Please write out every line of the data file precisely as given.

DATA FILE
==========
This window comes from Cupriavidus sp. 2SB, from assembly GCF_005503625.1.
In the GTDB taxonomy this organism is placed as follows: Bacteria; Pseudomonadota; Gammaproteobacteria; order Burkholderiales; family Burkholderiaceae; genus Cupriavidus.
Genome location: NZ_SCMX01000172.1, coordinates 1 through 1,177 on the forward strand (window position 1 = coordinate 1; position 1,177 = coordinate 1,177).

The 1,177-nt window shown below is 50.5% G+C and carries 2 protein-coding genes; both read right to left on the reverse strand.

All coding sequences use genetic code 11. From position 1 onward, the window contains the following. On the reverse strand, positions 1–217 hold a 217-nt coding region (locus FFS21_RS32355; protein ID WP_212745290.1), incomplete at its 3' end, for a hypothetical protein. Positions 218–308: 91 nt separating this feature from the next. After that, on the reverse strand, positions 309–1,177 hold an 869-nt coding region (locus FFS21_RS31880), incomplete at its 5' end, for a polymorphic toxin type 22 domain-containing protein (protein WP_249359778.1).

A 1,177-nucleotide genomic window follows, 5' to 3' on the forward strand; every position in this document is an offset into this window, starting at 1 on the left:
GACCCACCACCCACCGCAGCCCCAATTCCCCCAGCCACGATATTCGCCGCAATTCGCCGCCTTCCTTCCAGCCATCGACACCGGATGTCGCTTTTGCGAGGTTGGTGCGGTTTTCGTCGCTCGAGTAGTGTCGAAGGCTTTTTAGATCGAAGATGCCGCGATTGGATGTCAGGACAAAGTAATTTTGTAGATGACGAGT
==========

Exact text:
This window comes from Cupriavidus sp. 2SB, from assembly GCF_005503625.1.
In the GTDB taxonomy this organism is placed as follows: Bacteria; Pseudomonadota; Gammaproteobacteria; order Burkholderiales; family Burkholderiaceae; genus Cupriavidus.
Genome location: NZ_SCMX01000172.1, coordinates 1 through 1,177 on the forward strand (window position 1 = coordinate 1; position 1,177 = coordinate 1,177).

The 1,177-nt window shown below is 50.5% G+C and carries 2 protein-coding genes; both read right to left on the reverse strand.

All coding sequences use genetic code 11. From position 1 onward, the window contains the following. On the reverse strand, positions 1–217 hold a 217-nt coding region (locus FFS21_RS32355; protein ID WP_212745290.1), incomplete at its 3' end, for a hypothetical protein. Positions 218–308: 91 nt separating this feature from the next. After that, on the reverse strand, positions 309–1,177 hold an 869-nt coding region (locus FFS21_RS31880), incomplete at its 5' end, for a polymorphic toxin type 22 domain-containing protein (protein WP_249359778.1).

A 1,177-nucleotide genomic window follows, 5' to 3' on the forward strand; every position in this document is an offset into this window, starting at 1 on the left:
GACCCACCACCCACCGCAGCCCCAATTCCCCCAGCCACGATATTCGCCGCAATTCGCCGCCTTCCTTCCAGCCATCGACACCGGATGTCGCTTTTGCGAGGTTGGTGCGGTTTTCGTCGCTCGAGTAGTGTCGAAGGCTTTTTAGATCGAAGATGCCGCGATTGGATGTCAGGACAAAGTAATTTTGTAGATGACGAGT